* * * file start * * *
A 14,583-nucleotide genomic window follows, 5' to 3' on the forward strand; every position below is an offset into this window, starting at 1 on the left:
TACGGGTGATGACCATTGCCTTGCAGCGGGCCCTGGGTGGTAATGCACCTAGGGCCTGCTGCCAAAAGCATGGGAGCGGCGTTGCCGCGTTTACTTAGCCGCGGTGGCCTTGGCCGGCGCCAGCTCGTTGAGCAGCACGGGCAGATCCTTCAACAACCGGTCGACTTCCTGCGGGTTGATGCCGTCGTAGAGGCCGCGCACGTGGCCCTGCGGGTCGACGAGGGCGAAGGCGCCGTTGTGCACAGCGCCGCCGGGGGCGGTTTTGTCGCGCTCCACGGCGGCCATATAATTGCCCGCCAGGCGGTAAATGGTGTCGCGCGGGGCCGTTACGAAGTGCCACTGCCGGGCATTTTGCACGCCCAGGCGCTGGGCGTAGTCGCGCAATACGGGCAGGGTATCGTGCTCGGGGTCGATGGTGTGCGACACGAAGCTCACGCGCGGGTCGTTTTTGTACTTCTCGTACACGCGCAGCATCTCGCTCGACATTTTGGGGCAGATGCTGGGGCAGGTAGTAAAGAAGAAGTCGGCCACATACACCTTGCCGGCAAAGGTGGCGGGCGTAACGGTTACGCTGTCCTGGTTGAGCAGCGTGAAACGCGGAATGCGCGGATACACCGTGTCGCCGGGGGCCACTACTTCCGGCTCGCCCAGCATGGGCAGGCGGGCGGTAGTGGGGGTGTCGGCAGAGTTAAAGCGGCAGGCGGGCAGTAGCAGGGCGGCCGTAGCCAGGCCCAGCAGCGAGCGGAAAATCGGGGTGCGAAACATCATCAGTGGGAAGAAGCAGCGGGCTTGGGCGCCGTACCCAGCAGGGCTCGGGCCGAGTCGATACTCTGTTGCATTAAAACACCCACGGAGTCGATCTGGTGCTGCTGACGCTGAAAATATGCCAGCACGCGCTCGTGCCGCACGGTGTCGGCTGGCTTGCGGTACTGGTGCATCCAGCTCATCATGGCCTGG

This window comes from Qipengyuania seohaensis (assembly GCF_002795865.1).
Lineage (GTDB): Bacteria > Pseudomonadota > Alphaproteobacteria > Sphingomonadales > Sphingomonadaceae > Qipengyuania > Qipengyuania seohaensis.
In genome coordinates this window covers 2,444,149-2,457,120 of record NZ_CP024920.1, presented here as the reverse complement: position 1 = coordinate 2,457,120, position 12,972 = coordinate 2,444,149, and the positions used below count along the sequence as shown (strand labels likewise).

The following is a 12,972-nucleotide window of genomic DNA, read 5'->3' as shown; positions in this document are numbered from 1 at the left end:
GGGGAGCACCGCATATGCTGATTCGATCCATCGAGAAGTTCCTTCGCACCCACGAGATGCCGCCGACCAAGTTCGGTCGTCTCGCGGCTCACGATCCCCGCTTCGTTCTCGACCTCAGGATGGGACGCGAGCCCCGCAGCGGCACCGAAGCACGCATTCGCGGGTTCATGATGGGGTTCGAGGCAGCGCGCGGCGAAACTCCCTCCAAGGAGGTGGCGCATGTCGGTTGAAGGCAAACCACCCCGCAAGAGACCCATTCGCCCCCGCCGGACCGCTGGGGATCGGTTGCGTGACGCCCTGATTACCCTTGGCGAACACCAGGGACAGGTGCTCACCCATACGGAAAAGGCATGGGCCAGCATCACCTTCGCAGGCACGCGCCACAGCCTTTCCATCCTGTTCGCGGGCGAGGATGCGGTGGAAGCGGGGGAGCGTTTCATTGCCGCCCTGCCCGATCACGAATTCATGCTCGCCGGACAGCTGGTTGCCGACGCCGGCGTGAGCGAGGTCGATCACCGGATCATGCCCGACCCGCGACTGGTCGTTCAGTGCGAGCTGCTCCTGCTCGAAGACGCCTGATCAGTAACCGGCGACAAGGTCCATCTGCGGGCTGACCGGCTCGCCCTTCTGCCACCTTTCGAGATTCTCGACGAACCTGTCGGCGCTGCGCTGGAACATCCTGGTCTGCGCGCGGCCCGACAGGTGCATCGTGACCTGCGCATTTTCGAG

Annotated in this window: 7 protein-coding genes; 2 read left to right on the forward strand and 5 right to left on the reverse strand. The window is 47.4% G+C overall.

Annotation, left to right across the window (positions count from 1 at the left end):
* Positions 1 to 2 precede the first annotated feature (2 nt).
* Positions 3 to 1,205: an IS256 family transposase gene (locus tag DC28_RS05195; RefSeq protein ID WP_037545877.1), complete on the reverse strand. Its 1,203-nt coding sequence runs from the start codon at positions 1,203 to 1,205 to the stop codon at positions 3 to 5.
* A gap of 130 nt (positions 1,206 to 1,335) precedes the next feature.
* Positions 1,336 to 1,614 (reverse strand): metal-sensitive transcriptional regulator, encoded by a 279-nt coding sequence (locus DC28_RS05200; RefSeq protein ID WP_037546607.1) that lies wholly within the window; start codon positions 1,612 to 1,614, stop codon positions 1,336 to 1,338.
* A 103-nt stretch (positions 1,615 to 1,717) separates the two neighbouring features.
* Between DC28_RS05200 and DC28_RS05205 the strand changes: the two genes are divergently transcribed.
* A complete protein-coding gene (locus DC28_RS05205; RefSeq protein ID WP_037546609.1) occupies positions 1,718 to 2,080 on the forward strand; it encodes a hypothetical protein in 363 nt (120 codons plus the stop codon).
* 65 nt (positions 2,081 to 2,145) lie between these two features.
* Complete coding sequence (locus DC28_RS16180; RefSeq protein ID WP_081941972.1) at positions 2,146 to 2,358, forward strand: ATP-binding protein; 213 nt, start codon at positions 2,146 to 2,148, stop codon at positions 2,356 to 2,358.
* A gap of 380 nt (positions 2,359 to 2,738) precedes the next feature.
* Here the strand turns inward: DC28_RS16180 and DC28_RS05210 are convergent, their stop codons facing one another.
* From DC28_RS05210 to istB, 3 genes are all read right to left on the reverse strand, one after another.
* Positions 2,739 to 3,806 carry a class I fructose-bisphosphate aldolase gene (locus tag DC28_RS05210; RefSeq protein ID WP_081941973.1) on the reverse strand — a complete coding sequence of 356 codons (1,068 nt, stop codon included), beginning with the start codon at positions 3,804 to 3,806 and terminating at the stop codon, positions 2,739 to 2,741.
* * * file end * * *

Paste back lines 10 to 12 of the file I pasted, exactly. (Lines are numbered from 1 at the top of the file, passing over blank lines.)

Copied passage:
* Positions 1 to 2 precede the first annotated feature (2 nt).
* Positions 3 to 1,205: an IS256 family transposase gene (locus tag DC28_RS05195; RefSeq protein ID WP_037545877.1), complete on the reverse strand. Its 1,203-nt coding sequence runs from the start codon at positions 1,203 to 1,205 to the stop codon at positions 3 to 5.
* A gap of 130 nt (positions 1,206 to 1,335) precedes the next feature.